Aside from defense, the center ice position is the Lightning’s biggest strength. There might not be a Steven Stamkos replacement among the bunch should the superstar not re-sign in Tampa Bay, but there are at least four or five with the potential to make a significant impact at the NHL level. Brayden Point, a third-round pick in 2014, stuck around for a look at the Lightning’s training camp this season, but was sent back to Moose Jaw of the WHL, where he has now assumed the role of the most dominant player in the league. Through seven games, Point had nine goals and nine assists with the Warriors. He’s undersized at 5-foot-10 and 170 pounds, but the Lightning have a history of smaller players excelling at the NHL level. Mitchell Stephens and Anthony Cirelli were both selected in the 2015 NHL Draft, and the early return on both players is promising. Both have two more years of junior eligibility but are legitimate prospects with NHL potential. Stephens has strong leadership qualities, and while Cirelli is a little more raw at this point, his determination is his most impressive asset.
Vladislav Namestnikov, having made the Lightning out of training camp this season, will soon graduate from prospect status, but the Syracuse Crunch have a few players who could at one point play in Tampa Bay. Matthew Peca and Tanner Richard will be expected to provide offense in Syracuse this season, likely playing top-six roles. Peca is a rookie who recorded 30-plus points in each of his four seasons at Quinnipiac University, while Richard is a winger/center who took a big step forward in his development last season, recording 38 points and collecting 135 penalty minutes. He is entering the final year of his entry level contract.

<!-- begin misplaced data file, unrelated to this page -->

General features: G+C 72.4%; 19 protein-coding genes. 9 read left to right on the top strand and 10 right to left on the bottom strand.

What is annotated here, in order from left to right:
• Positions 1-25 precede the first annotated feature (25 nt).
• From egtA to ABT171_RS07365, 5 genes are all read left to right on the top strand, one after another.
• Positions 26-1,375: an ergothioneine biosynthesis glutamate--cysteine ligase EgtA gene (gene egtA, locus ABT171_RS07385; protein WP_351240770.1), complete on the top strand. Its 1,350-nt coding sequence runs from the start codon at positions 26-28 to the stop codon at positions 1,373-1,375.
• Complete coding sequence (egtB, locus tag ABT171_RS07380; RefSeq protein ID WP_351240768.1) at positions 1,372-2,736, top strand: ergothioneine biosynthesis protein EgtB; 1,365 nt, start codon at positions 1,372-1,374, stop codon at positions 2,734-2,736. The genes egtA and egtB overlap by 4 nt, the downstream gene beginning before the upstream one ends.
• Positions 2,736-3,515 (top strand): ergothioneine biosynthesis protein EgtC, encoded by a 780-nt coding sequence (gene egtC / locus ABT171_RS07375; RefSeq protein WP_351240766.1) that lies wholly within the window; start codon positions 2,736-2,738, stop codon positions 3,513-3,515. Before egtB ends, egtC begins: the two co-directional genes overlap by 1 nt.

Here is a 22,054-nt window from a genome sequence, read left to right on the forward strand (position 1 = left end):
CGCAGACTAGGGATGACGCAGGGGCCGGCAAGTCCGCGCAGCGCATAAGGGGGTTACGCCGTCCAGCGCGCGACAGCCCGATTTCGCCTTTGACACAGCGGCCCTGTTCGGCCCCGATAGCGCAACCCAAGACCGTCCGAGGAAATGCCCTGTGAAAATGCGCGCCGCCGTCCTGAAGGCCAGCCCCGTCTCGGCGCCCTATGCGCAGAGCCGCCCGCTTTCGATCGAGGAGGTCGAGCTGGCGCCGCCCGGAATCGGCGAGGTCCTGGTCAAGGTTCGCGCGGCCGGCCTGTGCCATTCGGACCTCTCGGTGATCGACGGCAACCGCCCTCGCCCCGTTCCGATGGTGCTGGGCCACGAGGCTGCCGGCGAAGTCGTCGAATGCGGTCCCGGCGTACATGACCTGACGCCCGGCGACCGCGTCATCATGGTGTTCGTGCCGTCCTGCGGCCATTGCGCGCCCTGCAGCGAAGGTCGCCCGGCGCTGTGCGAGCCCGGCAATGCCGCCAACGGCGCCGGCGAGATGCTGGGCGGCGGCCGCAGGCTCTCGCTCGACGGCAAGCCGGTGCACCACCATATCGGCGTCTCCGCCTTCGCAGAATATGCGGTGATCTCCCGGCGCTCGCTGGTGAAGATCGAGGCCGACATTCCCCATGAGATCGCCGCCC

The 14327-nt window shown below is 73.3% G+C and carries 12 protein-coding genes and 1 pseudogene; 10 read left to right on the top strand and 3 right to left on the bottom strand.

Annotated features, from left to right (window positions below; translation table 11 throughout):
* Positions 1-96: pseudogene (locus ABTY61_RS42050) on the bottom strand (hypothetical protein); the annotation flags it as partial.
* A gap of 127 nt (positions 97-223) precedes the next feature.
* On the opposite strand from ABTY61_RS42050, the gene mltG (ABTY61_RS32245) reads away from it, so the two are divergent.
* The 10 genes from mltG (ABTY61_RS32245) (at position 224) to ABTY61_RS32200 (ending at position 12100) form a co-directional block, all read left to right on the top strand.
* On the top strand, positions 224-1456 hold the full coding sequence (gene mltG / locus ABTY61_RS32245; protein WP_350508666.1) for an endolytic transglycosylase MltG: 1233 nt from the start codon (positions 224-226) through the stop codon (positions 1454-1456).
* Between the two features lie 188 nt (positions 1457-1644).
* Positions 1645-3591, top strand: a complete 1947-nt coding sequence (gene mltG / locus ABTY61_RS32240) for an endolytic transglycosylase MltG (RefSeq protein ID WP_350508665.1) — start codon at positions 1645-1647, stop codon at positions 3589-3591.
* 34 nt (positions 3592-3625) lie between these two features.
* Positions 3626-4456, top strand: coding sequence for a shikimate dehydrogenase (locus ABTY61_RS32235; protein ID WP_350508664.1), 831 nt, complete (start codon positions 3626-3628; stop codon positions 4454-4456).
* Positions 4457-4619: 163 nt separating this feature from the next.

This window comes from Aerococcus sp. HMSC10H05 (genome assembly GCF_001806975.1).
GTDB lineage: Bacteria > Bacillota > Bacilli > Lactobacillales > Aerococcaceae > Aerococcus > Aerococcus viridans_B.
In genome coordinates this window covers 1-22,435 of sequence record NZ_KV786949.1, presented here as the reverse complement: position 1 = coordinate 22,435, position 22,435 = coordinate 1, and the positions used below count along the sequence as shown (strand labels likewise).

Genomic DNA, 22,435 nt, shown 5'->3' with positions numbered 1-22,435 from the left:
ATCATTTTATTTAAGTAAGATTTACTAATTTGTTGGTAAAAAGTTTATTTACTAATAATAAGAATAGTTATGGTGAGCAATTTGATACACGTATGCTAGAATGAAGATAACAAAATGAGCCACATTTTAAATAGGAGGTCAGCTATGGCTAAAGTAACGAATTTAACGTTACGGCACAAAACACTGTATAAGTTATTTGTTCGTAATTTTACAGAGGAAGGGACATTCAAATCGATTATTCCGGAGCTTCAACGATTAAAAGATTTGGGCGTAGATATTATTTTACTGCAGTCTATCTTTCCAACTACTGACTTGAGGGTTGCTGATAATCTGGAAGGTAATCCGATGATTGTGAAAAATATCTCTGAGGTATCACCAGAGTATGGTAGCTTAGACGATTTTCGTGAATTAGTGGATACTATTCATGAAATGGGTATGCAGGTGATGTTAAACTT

Cameron Darcy, a 2014 seventh round pick, is in his first year of pro hockey, though he will turn 22 in March after playing his overage year in the QMJHL last season. Offense is his calling card and he needs to be in a top-six role to be effective; thus far, however, he has been a healthy scratch with the Syracuse Crunch. Jimmy Mullin is sort of a wild card, perhaps unlikely to be offered a contract following his senior season of NCAA hockey, but is an interesting story nonetheless. After three seasons with the University of Miami (Ohio), he redshirted in 2014-15 due to an injury and then transferred to Minnesota State for the 2015-16 campaign. He recorded 26 points as a freshman but has since accumulated just 22 points in two-plus season.
If any position could be called a weakness for the Lightning it would be on the right side, where, outside of Adam Erne, the organization lacks potential game-changers. That said, there’s depth at the position. Erne is in his first year as a pro, currently playing in Syracuse. He has the talent and pedigree to warrant a look in Tampa Bay soon, but the organization will likely exercise patience with the former Quebec Rempart given its win-now status.